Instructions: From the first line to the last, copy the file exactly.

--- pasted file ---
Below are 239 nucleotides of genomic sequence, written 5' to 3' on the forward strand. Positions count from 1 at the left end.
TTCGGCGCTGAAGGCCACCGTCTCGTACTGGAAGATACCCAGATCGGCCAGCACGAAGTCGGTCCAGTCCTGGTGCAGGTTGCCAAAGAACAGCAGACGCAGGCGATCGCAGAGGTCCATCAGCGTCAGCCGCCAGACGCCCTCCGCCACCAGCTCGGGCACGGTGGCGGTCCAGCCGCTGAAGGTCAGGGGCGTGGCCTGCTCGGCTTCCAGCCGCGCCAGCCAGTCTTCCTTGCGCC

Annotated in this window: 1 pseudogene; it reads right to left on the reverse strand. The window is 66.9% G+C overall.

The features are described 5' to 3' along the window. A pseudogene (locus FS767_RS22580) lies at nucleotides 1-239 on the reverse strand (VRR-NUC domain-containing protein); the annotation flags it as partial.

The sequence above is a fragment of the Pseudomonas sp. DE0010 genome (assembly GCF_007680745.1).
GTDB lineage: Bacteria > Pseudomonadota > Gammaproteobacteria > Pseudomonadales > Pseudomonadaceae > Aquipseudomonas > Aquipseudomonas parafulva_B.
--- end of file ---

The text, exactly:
Below are 239 nucleotides of genomic sequence, written 5' to 3' on the forward strand. Positions count from 1 at the left end.
TTCGGCGCTGAAGGCCACCGTCTCGTACTGGAAGATACCCAGATCGGCCAGCACGAAGTCGGTCCAGTCCTGGTGCAGGTTGCCAAAGAACAGCAGACGCAGGCGATCGCAGAGGTCCATCAGCGTCAGCCGCCAGACGCCCTCCGCCACCAGCTCGGGCACGGTGGCGGTCCAGCCGCTGAAGGTCAGGGGCGTGGCCTGCTCGGCTTCCAGCCGCGCCAGCCAGTCTTCCTTGCGCC

Annotated in this window: 1 pseudogene; it reads right to left on the reverse strand. The window is 66.9% G+C overall.

The features are described 5' to 3' along the window. A pseudogene (locus FS767_RS22580) lies at nucleotides 1-239 on the reverse strand (VRR-NUC domain-containing protein); the annotation flags it as partial.

The sequence above is a fragment of the Pseudomonas sp. DE0010 genome (assembly GCF_007680745.1).
GTDB lineage: Bacteria > Pseudomonadota > Gammaproteobacteria > Pseudomonadales > Pseudomonadaceae > Aquipseudomonas > Aquipseudomonas parafulva_B.